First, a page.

Updated - Apr 11th, 2023
All dogs need exercise, just like we do. Whether you live in the wide-open country or a bustling city, your dog needs both mental and physical stimulation to remain happy and healthy.
A routine exercise schedule provides many benefits for your canine companion, including weight management, stress reduction or elimination, and illness prevention. Not to mention, a well-exercised dog is less likely to get into destructive boredom shenanigans.
But how much exercise does a dog actually need?
Many factors determine how long those walks should be, or how many games of fetch you need to play. We’re breaking down what you need to know about dogs and the importance of exercise, as well as ways you can provide more activities that are fun for both you and your tail-wagger.
- Routine exercise can help keep your dog healthy and reduce risk of obesity, disease, and destructive behaviors.
- Mental stimulation can be just as effective as physical activity. Try a puzzle toy or game of tug-of-war on rainy days!
- Different breeds have different needs! Daily exercise routines will depend on your dog’s breed and instinctual motivations.
- If you have a puppy, senior dog, or dog with pre-existing health conditions, speak to your vet before introducing any rigorous exercise.
How much exercise does your dog need?
When your dog has a consistent exercise routine, their body condition is more likely to stay within healthy boundaries. There is less risk of obesity, heart disease, cardiovascular issues, skin problems, and respiratory issues, just to name a few!
A study conducted in 2014 also showed that greater levels of exercise were associated with lower aggression, fear, and separation anxiety. So that hyperactive dog you know that’s always getting into trouble? Turns out they may just need more exercise!
You can usually learn a lot about your dog’s baseline need for exercise by understanding more about their breed. Looking at each dog breed group can help you get an idea of what will instinctively motivate your dog and what type and how much exercise they need. Here are a few examples of common dog breeds and their exercise needs:
Breeds with high exercise needs
Larger dogs and those bred for specific jobs tend to have high exercise needs. The main groups of breeds that require more exercise than most dogs include sporting, working, herding, terrier, and scent hound.
Sporting group breeds swim and hunt fowl. They have high energy levels and are very intelligent, requiring both physical exercise and mental stimulation. These breeds include:
Exercise requirements: 1-2 hours per day
Working group breeds need steady, moderate jobs. They prefer longer, steady exercise from activities like hiking or long walks. Some of these dogs also like to swim. These breeds include:
Exercise requirements: 1-2 hours per day
High-energy and intelligent, herding group breeds are bred for herding purposes and are most happy with high-intensity activities. These include:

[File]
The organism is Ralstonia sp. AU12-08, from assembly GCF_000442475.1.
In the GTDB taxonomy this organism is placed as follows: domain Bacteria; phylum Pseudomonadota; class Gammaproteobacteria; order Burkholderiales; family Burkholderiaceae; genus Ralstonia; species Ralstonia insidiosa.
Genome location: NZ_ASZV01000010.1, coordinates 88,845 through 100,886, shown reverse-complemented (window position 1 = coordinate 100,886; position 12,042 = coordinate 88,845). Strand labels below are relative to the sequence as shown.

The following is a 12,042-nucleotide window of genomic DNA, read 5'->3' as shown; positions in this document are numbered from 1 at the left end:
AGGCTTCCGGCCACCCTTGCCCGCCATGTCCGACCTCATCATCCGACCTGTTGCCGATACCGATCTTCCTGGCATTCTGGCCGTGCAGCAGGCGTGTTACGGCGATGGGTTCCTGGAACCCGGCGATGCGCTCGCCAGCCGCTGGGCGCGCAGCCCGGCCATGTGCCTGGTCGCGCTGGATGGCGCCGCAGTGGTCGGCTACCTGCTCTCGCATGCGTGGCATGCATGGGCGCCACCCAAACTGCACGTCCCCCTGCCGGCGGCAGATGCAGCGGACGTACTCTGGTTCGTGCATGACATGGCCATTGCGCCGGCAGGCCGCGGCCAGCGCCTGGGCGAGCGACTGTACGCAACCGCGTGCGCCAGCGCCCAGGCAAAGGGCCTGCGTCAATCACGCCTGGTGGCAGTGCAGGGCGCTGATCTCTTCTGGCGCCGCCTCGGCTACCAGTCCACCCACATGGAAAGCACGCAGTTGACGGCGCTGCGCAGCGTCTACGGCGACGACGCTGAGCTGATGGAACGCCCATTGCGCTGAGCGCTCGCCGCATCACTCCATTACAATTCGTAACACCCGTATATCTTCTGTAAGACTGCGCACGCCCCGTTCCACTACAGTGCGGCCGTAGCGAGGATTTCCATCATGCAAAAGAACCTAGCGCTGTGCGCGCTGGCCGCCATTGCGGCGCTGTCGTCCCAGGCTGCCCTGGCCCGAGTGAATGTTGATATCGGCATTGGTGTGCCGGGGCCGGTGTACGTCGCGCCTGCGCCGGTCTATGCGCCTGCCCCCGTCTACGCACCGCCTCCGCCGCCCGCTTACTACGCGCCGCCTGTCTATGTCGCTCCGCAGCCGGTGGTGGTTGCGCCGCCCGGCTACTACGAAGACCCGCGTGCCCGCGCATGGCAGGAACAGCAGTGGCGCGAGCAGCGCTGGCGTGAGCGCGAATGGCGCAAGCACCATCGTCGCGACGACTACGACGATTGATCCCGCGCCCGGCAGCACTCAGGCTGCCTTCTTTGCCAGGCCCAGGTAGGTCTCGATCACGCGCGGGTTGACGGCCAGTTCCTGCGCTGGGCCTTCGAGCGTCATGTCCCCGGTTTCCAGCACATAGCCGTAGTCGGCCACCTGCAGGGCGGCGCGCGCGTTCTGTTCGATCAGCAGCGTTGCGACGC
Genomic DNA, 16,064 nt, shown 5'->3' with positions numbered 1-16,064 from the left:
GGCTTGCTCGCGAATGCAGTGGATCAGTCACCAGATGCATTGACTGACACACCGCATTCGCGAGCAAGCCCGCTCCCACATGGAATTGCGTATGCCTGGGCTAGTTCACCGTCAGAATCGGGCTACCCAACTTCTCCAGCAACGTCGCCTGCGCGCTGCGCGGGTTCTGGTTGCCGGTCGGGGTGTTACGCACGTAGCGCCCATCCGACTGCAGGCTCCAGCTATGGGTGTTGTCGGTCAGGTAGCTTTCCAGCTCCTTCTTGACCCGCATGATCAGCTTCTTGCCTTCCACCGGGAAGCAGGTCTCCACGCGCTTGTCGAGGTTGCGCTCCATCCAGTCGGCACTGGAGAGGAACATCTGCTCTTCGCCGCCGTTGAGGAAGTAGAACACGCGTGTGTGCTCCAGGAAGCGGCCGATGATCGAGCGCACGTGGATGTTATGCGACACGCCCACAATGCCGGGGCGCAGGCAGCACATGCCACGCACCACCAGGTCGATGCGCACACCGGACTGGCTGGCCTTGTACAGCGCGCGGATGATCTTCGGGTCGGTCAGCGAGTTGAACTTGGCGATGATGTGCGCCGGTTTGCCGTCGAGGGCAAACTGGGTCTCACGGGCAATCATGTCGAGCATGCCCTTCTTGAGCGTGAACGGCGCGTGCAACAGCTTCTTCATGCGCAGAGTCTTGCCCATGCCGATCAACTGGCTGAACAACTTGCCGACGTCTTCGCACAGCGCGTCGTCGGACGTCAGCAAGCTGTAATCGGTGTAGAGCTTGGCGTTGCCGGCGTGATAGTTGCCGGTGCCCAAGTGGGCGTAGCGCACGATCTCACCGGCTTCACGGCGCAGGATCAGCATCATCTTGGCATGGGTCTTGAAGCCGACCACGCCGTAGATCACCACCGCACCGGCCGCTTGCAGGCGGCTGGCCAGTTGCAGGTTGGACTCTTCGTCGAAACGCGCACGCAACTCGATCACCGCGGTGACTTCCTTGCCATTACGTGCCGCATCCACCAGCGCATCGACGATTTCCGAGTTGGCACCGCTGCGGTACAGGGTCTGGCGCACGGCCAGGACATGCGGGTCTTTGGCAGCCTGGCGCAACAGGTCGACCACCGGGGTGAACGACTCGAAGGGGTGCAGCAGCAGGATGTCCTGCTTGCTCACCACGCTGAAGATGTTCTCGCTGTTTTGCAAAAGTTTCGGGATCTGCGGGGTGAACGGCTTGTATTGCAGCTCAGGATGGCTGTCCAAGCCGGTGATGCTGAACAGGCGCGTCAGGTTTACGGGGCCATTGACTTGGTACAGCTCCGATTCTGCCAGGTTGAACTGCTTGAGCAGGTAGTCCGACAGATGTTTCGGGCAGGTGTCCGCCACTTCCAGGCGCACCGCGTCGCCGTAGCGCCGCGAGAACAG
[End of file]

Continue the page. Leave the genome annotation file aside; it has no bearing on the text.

Exercise requirements: 1-2 hours per day
The terrier group breeds consist of dogs bred to chase and dig. You’ll really need to keep these feisty dogs busy with both mental and physical stimulation. These terriers include:
- Jack Russells
Exercise requirements: 60-90 minutes per day
Long hikes work well for most scent hound group breeds that run low to the ground. These dog breeds, including the following, require less exercise because of the structure of their legs:
- Basset hound
Exercise requirements: 60-90 minutes per day
Breeds with medium to low exercise needs
Brachycephalic breeds all have flattened or short noses, making breathing difficult. These breeds are not a specific group but are worth mentioning because of their physical limitations. Hot weather can be problematic for them, as they are prone to overheating. Speak with your veterinarian about the appropriate amount of exercise for these breeds, which include:
- English Bulldogs
- Neapolitan Mastiffs
- Shih Tzus
Exercise requirements: 20-30 minutes per day
Sighthound group breeds love to have opportunities to run. Bred for hunting game and chasing it down, these dogs thrive with opportunities for short bursts of incredible speed and then rest. Because they are so fast, only let the following breeds run freely in enclosed areas:
- Irish Wolfhounds
Exercise requirements: 30-45 minutes per day
Toy and small breed groups don’t require as much as a large dog does for sure, but exercise and mental stimulation are still important for these little guys. Humans bred these breeds to be small, adorable lap dogs, including:
- Italian Greyhounds
- Toy poodles
- Cavalier King Charles Spaniels
Exercise requirements: 30-60 minutes per day
How much exercise do puppies need?
Puppies need lots of exercise to strengthen their growing bodies, but they also require a lot of sleep for brain and muscle development. Your puppy may run around (hello, zoomies!) and suddenly plop down and nap. This is perfectly normal.
Watch for puppies who get overly excited and don’t sleep as much as they should. It might be time to separate them from the family for some much-needed naptime.
How much exercise do senior dogs or those with health issues need?
Senior dogs can have multiple issues, making intense or even moderate exercise painful or not advised. Senior dogs and dogs with the following health issues may benefit from veterinary clearance before starting an exercise regimen:
- Missing/amputated limbs
- Skeletal birth defects
- Ligament tears
- Hip dysplasia
- Endocrine diseases (hypothyroidism, Cushing’s disease, Addison’s disease, or diabetes)
- Heart disease
- Respiratory disease
- Neurological conditions (disc problems or cerebellar hypoplasia)
- Infectious disease
- Liver disease
- Kidney disease
Always check with your vet before starting a senior dog on a new exercise routine.
How to tell if your dog needs more exercise
Dogs that need more exercise show clear signs that they need more activity. Maybe you’ve attributed those signs to misbehavior or stubbornness when your dog may actually be bored or restless.
Here are some signs your dog needs more exercise:
- Obesity: Just like sedentary humans, dogs gain weight without exercise. If your dog is overweight, increased exercise will help.
- Common dog behavioral problems: Bored dogs get into trouble. They might dig in the yard, try to escape, chew your best shoes or furniture, or get into the trash can out of boredom. Redirect their focus to stimulating games and exercise and the bad behavior might just fix itself!